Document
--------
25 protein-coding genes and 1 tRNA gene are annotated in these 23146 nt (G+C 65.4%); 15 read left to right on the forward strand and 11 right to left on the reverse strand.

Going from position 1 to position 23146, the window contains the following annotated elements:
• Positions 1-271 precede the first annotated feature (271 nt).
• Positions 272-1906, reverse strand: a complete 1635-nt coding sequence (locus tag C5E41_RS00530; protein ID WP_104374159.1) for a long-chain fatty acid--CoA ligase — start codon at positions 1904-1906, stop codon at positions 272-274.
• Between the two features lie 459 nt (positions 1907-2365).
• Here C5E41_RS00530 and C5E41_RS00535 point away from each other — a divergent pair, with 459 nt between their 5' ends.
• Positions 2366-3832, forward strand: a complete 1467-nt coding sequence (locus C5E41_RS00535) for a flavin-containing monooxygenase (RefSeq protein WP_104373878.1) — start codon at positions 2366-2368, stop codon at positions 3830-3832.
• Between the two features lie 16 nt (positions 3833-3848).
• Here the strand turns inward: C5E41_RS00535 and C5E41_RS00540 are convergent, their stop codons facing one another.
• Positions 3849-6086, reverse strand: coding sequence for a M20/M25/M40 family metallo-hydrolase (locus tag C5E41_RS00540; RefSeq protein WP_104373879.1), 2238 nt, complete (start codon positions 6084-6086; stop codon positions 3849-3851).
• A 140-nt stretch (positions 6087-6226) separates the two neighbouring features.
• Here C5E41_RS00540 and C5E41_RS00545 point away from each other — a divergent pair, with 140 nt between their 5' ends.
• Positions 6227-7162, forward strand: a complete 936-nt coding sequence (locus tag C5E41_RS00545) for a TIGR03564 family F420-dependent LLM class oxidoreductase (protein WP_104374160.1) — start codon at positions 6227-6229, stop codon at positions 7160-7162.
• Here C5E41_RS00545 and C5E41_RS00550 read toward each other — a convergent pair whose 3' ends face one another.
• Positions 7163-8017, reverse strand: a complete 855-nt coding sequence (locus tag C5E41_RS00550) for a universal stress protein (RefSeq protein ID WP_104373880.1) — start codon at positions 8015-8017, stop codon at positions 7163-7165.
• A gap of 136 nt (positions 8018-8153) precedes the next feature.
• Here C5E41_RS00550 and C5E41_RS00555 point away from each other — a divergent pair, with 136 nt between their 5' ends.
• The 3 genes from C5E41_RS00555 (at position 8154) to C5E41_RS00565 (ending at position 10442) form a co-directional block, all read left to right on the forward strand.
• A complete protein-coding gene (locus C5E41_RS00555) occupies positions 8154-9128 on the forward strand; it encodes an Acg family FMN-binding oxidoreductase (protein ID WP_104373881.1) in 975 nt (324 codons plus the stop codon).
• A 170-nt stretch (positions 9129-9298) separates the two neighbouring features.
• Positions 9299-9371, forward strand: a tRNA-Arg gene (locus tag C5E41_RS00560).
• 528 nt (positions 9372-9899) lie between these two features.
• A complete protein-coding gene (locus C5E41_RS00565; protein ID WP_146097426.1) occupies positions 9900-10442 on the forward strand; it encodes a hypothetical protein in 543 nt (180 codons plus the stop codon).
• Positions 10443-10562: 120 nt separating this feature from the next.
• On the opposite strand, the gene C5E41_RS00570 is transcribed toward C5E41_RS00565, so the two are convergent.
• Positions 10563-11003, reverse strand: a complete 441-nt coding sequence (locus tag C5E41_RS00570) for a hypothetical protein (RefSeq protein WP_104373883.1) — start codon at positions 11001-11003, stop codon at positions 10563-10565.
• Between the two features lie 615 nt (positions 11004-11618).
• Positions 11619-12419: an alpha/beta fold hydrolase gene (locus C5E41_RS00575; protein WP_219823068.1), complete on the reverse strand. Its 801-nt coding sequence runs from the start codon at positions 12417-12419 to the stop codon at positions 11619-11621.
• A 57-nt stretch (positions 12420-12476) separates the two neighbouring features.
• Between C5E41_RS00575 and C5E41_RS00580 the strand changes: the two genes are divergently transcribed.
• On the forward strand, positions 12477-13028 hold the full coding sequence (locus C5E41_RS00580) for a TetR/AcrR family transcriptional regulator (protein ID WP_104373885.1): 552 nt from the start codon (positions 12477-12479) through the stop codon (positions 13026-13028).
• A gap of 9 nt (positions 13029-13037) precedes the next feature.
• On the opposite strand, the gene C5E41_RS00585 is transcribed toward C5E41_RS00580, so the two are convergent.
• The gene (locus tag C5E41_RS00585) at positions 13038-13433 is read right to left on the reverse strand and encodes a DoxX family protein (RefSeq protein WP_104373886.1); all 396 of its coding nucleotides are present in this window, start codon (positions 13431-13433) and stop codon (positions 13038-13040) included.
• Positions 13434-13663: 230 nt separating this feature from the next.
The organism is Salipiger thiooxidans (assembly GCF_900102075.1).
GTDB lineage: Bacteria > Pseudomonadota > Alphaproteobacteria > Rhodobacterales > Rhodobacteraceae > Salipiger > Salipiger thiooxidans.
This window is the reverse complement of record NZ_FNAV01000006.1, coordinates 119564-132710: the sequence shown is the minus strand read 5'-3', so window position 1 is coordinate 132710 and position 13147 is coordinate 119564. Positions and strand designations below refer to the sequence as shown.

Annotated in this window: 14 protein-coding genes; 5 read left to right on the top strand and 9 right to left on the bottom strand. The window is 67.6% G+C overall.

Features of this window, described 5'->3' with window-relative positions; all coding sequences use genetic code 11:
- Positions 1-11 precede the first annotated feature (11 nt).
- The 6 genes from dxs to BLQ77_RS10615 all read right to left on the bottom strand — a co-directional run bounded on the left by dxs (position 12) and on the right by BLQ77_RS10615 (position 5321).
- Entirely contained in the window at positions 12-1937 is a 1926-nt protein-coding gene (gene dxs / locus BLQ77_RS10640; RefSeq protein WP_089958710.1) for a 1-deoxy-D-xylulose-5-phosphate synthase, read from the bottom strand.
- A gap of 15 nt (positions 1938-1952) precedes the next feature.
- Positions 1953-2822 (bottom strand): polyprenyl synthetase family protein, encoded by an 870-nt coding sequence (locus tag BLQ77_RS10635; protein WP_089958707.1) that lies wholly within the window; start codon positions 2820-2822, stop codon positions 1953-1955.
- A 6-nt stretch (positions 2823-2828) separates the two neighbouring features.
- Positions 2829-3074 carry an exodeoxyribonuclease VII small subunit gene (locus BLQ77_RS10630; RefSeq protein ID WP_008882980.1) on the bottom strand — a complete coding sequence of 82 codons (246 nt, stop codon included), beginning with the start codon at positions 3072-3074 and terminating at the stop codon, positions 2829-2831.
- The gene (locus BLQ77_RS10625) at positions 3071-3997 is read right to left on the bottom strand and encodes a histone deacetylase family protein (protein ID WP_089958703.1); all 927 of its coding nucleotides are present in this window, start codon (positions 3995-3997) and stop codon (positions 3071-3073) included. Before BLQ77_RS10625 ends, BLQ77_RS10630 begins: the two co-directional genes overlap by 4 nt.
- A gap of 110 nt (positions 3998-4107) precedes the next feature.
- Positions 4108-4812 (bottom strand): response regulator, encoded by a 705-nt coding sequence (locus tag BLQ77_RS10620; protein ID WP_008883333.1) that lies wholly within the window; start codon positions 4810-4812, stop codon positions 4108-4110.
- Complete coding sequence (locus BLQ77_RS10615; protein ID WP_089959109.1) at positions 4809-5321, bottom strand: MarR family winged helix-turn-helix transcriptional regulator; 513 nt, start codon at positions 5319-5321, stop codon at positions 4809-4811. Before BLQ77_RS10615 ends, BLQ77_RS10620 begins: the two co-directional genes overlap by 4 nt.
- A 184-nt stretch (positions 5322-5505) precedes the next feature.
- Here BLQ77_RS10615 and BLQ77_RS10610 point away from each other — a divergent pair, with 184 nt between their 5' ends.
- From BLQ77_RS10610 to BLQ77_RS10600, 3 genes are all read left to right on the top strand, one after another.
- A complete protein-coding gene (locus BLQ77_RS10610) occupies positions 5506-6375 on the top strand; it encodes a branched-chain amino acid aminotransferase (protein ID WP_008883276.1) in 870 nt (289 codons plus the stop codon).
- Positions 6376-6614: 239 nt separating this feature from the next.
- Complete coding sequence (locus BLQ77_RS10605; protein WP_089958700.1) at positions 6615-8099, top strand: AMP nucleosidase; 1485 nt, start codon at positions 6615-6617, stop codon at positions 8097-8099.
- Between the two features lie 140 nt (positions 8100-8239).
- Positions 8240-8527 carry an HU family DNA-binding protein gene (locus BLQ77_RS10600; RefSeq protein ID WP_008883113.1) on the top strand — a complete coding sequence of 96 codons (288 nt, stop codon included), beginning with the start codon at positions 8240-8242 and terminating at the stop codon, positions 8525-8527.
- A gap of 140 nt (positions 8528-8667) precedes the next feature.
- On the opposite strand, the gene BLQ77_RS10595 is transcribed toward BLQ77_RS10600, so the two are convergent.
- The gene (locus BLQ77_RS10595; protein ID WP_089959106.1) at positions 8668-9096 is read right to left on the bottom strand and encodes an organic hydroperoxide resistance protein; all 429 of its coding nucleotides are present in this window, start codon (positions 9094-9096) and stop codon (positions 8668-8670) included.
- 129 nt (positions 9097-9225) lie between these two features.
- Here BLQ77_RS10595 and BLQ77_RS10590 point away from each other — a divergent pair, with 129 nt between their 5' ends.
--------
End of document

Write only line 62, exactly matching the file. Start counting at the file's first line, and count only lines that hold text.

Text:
- The gene (locus BLQ77_RS10595; protein ID WP_089959106.1) at positions 8668-9096 is read right to left on the bottom strand and encodes an organic hydroperoxide resistance protein; all 429 of its coding nucleotides are present in this window, start codon (positions 9094-9096) and stop codon (positions 8668-8670) included.